I hate the snow
Editor’s note: A couple of weeks ago, Pastor Sara Olson-Smith wrote about how she loves the snow. Pastor Katy Warren would like to offer a rebuttal.
I hate the snow. Hate is a strong word. Perhaps “very much dislike” would be a bit kinder. Some will speak of the peaceful, glistening beauty that comes with a fresh snowfall. Or the ways it’s necessary for a healthy climate. Which I won’t refute. But I still hate the snow.
Impending snow creates unsafe driving conditions, not to mention the pandemonium it causes in grocery stores. The slushy mess that’s left behind must single-handedly keep the car wash industry in business. It complicates travel plans. And a single snowflake might be pretty, but your back may not think so when you’re moving snow by the shovel-full. I’m happy to sing “Let it snow!” and dream of a winter wonderland in December. But by January 1st…I hate the snow.
And yet, as a friend reminded me earlier this week, “You can think the snow is terrible. But you’re just going to have more frustration and the same amount of winter.”
I refuse to use this space to sing winter’s praises. I wouldn’t dare. In the depths of this terrible spell of cold and snow, I can’t think of one nice thing to say about this season. But I am a firm believer that every situation presents an opportunity for learning and growth. So, here’s a few things snow might teach us:
First, it moves us to live with hope. As Christians, we live all year long as Easter people. That death would ultimately bring forth new life. That God promises to take the hurting, difficult parts of our lives and make them new again. While winter may well feel depressing and unending now, we know it’s not the end of the story. Thank goodness!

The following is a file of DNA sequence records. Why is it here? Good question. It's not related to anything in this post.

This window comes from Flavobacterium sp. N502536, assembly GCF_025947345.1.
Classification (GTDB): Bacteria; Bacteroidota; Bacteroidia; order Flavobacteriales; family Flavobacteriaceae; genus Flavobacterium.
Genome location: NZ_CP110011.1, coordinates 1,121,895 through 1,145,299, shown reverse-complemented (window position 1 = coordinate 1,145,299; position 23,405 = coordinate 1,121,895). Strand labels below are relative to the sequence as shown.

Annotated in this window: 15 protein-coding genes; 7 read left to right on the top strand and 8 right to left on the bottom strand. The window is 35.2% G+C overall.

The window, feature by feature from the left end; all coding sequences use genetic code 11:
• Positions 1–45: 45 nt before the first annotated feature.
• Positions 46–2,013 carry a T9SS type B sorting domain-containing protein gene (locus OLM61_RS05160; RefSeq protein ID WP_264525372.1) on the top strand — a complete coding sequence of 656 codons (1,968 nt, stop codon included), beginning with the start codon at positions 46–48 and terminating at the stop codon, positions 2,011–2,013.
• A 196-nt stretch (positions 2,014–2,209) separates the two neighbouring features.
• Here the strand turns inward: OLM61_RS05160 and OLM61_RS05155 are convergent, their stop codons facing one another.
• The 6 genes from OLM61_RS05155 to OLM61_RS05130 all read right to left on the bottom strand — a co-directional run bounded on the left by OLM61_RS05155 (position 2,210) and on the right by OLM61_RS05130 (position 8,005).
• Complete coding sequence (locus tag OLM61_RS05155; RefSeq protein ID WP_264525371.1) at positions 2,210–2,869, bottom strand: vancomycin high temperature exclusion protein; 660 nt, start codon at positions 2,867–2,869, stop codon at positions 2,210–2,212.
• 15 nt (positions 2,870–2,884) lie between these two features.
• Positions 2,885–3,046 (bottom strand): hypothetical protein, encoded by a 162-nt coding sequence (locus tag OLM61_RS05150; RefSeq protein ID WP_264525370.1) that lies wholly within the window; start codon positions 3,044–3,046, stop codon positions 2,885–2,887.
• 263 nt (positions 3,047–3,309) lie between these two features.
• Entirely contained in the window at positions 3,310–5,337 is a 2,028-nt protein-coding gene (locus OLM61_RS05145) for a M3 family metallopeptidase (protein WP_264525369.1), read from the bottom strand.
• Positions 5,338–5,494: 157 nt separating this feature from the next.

This must be why spring always follows winter. Because we survive winter year after year, we know what it’s like to live with genuine hope. Just as the words of Song of Solomon declare: “Look! The winter is past! The flowers appear on the earth and the time of singing has come.”
Snow also teaches us to be creatively grateful. Ideally, gratitude is a key part of the Christian life. But God doesn’t always instruct us on what we ought to give thanks for. Snow doesn’t have to fill you with joy and gladness. But we all can give thanks for the faithful workers who work through the night to plow our streets or the first responders who endure great risks to keep us safe.
I love snow about as much as I love preparing my taxes this time of year. But I also give thanks that our tax money pays for much needed street maintenance, social services, or school funding.
Finally, might I even suggest that we Midwesterners are better off because of this dreadful snow. Paul suggests in his letter to the Romans, “We boast in our suffering, knowing that suffering produces endurance, endurance produces character, character produces hope, and hope does not disappoint us.”
And oh what we’ve had to endure this season! So we’ll suffer together, friends. And hold out hope that spring is soon on its way.